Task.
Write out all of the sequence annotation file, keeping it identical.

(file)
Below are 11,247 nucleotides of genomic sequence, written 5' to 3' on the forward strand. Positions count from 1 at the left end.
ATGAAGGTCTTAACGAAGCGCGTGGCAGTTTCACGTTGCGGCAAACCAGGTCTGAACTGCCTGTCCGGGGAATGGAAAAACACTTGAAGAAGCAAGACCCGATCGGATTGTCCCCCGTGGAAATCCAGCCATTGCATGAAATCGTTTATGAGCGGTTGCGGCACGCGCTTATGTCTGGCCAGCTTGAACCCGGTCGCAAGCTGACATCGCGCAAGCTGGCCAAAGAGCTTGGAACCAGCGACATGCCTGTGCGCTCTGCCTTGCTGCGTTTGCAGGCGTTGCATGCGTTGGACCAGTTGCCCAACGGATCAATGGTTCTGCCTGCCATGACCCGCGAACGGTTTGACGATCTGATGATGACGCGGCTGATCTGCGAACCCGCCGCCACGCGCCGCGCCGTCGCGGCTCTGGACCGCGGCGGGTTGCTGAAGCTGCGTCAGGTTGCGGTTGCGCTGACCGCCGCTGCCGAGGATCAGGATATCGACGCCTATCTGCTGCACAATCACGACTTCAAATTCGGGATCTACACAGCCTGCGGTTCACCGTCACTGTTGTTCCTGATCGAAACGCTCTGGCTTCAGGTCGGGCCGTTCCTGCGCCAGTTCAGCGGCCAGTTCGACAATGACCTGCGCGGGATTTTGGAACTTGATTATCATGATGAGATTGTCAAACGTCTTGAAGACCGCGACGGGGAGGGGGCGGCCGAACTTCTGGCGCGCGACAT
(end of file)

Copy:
Below are 11,247 nucleotides of genomic sequence, written 5' to 3' on the forward strand. Positions count from 1 at the left end.
ATGAAGGTCTTAACGAAGCGCGTGGCAGTTTCACGTTGCGGCAAACCAGGTCTGAACTGCCTGTCCGGGGAATGGAAAAACACTTGAAGAAGCAAGACCCGATCGGATTGTCCCCCGTGGAAATCCAGCCATTGCATGAAATCGTTTATGAGCGGTTGCGGCACGCGCTTATGTCTGGCCAGCTTGAACCCGGTCGCAAGCTGACATCGCGCAAGCTGGCCAAAGAGCTTGGAACCAGCGACATGCCTGTGCGCTCTGCCTTGCTGCGTTTGCAGGCGTTGCATGCGTTGGACCAGTTGCCCAACGGATCAATGGTTCTGCCTGCCATGACCCGCGAACGGTTTGACGATCTGATGATGACGCGGCTGATCTGCGAACCCGCCGCCACGCGCCGCGCCGTCGCGGCTCTGGACCGCGGCGGGTTGCTGAAGCTGCGTCAGGTTGCGGTTGCGCTGACCGCCGCTGCCGAGGATCAGGATATCGACGCCTATCTGCTGCACAATCACGACTTCAAATTCGGGATCTACACAGCCTGCGGTTCACCGTCACTGTTGTTCCTGATCGAAACGCTCTGGCTTCAGGTCGGGCCGTTCCTGCGCCAGTTCAGCGGCCAGTTCGACAATGACCTGCGCGGGATTTTGGAACTTGATTATCATGATGAGATTGTCAAACGTCTTGAAGACCGCGACGGGGAGGGGGCGGCCGAACTTCTGGCGCGCGACAT